Is Ice Skating the Right Plan for Walker's Pond?

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(Tuesday, May 26, 2020, 7:30 pm)

Tonight, the Mayor & Council will vote on whether to incur $2+ million more in debt on Walker’s Pond. The money, according to the proposed bond ordinance, will be used to dredge the pond, which will bring the Borough’s spending on that property to nearly $5 million since 2016. Every resident should know that dredging the pond is not legally required and is not required to keep the property as open space. A complete history of the Borough’s acquisition of, and costs relating to, Walker’s Pond is set forth on the Walker’s Pond landing page, which we encourage every resident to review.

But what is the Mayor and Council’s plan for this property? Where is the citizen open space committee to assist and guide the Mayor & Council on this property, similar to the preservation of the Livingston Horse Farm? All that we have to go on right now is the Mayor’s regular column in the April 2020 edition of North Caldwell Magazine, where he wrote that the Borough had already put out bids for dredging the pond to schedule the dredging as early as July 2020. But the authorization to bond for the dredging has not even had a public hearing yet (that's tonight). According to the Mayor, “[a]ll of this translates to ice skating in the near future.” (Emphasis added).

At the meeting tonight, the Mayor and Council should articulate, with specifics, what their plan is for the property. More importantly, the Mayor & Council should articulate who they have relied upon for determining the highest and best use for this property. Our Mayor & Council consists of seven individuals with varying backgrounds, but none of which appears to include any expertise in open space preservation. This 17-acre tract of land needs the expertise of many professional specialties in open space preservation and there are organizations, like The Land Conservancy of New Jersey, that offer that expertise.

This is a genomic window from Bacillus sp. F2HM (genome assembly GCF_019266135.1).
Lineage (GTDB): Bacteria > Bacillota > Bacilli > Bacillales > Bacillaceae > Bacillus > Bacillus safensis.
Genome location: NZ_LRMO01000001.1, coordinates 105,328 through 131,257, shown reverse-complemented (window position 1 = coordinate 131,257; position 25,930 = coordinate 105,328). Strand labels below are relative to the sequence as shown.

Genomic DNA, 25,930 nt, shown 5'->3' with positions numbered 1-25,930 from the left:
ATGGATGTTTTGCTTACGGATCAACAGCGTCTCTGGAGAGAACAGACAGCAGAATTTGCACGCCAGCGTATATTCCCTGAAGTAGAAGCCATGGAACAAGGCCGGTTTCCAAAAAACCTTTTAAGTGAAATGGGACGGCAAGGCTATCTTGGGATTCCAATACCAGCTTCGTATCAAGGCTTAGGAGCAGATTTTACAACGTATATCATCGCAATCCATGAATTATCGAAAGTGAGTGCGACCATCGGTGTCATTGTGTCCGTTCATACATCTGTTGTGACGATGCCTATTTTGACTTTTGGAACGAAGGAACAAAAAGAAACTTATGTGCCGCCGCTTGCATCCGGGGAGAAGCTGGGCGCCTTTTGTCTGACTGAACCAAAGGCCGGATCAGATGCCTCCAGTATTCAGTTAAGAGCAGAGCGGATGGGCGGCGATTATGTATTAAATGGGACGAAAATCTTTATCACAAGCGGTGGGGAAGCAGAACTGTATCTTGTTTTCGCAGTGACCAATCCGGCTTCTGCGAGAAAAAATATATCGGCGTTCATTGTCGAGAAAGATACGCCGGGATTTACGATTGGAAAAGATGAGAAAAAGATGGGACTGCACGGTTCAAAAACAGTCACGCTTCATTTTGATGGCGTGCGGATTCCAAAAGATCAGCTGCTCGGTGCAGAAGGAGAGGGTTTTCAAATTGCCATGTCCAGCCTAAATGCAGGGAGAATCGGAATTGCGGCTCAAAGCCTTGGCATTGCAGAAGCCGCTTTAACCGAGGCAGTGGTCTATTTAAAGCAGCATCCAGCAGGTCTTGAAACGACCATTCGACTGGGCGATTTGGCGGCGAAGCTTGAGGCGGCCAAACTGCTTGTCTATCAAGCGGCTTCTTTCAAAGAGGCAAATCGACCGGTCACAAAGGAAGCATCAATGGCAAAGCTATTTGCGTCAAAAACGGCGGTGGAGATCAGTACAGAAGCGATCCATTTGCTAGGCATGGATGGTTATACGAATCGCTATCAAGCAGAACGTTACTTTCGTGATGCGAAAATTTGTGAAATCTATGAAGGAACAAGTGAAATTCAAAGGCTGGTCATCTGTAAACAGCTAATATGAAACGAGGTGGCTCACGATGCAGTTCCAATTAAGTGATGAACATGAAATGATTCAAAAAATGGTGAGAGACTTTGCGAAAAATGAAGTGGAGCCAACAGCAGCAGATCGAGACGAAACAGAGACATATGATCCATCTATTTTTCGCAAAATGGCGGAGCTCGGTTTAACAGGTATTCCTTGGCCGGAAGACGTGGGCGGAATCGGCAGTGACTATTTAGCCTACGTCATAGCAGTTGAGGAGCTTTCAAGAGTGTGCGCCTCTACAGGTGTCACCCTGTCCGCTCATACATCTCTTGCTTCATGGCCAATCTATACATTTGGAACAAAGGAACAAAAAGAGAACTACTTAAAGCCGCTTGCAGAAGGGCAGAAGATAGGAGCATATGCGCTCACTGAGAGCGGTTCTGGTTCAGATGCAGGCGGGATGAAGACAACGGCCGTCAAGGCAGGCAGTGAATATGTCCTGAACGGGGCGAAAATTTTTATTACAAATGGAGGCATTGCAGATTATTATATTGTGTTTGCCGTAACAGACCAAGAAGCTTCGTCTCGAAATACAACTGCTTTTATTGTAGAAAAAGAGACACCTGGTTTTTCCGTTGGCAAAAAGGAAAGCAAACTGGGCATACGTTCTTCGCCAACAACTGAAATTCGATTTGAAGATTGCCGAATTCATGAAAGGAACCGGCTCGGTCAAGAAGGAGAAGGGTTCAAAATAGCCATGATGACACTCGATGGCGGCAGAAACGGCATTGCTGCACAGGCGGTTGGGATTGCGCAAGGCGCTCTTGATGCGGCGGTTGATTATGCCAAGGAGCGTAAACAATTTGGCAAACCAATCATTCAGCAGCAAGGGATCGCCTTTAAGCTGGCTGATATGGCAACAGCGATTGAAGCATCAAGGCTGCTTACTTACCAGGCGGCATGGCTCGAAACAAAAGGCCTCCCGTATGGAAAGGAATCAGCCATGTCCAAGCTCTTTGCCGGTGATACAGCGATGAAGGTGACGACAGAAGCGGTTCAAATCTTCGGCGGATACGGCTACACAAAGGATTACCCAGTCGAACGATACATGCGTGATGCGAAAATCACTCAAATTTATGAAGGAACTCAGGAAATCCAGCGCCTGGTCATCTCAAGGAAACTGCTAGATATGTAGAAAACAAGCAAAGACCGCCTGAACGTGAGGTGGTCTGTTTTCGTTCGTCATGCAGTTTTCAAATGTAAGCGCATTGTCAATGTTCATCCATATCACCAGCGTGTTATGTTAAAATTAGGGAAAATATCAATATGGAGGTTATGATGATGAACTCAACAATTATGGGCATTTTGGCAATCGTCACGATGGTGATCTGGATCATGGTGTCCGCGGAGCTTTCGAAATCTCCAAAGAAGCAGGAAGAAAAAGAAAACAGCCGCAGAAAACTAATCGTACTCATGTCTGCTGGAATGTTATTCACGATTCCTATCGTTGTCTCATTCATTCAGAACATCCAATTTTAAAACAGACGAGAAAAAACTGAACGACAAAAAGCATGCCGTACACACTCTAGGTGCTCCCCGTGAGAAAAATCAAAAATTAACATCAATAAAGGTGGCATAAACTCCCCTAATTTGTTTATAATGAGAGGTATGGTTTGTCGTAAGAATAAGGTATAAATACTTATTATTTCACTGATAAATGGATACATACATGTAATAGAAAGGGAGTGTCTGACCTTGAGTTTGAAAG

As to the “ice skating” suggestion in the Mayor’s recent column, there are some issues that we believe must be accounted for before plowing ahead with this new debt. Some issues and questions that come to mind are:

  1. Does North Caldwell have the climate to sustain pond ice on which it is safe to skate? From the research we have done, sustained freezing temperatures are required to maintain the 5” ice thickness required for safe skating. After reviewing temperature data for the past few years, there do not appear to have been more than a handful of days that would support safe ice skating on the pond. While in 1953 there would have been dozens of skating days, the fact is that in this century, the current weather patterns do not appear to support ice skating on the pond.

  2. Do the pond conditions allow for ice skating? From the research we have done, ice forms fastest when water is uncontaminated, has no inlets, outlets, or running water around it, is not exposed to harsh winds, and has an even depth without underwater currents. But none of these conditions exist at Walker’s Pond. The pond has falls and drainage and thus moving water, is exposed to high winds, and is contaminated with minerals. All of these things mean much lower temperatures will be required to freeze the pond. It does not appear our weather patterns support ice skating on the pond.

Walker’s Pond should be preserved as open space for the benefit of all residents to use and enjoy. We do not need nor want another Pulte/Hilltop development and we do not want this property to meet the fate of Greenbrook Country Club (i.e., falling into the hands of a developer). We agree that the pond likely should be dredged as part of a long-term plan for the site, but there is presently no long-term plan in place for the site.

There are many possibilities to put this property to its best and highest use but that can only be determined with the input of the right stakeholders at the table. The residents of this Borough, along with the right professionals, have the ability to guide and direct our elected officials on handling Walker’s Pond. It is, however, up to the Mayor & Council to demonstrate their willingness to listen and follow the lead of the residents.

Make your opinion heard at the May 26 hearing on this matter.

Be there for one another during this time . . .

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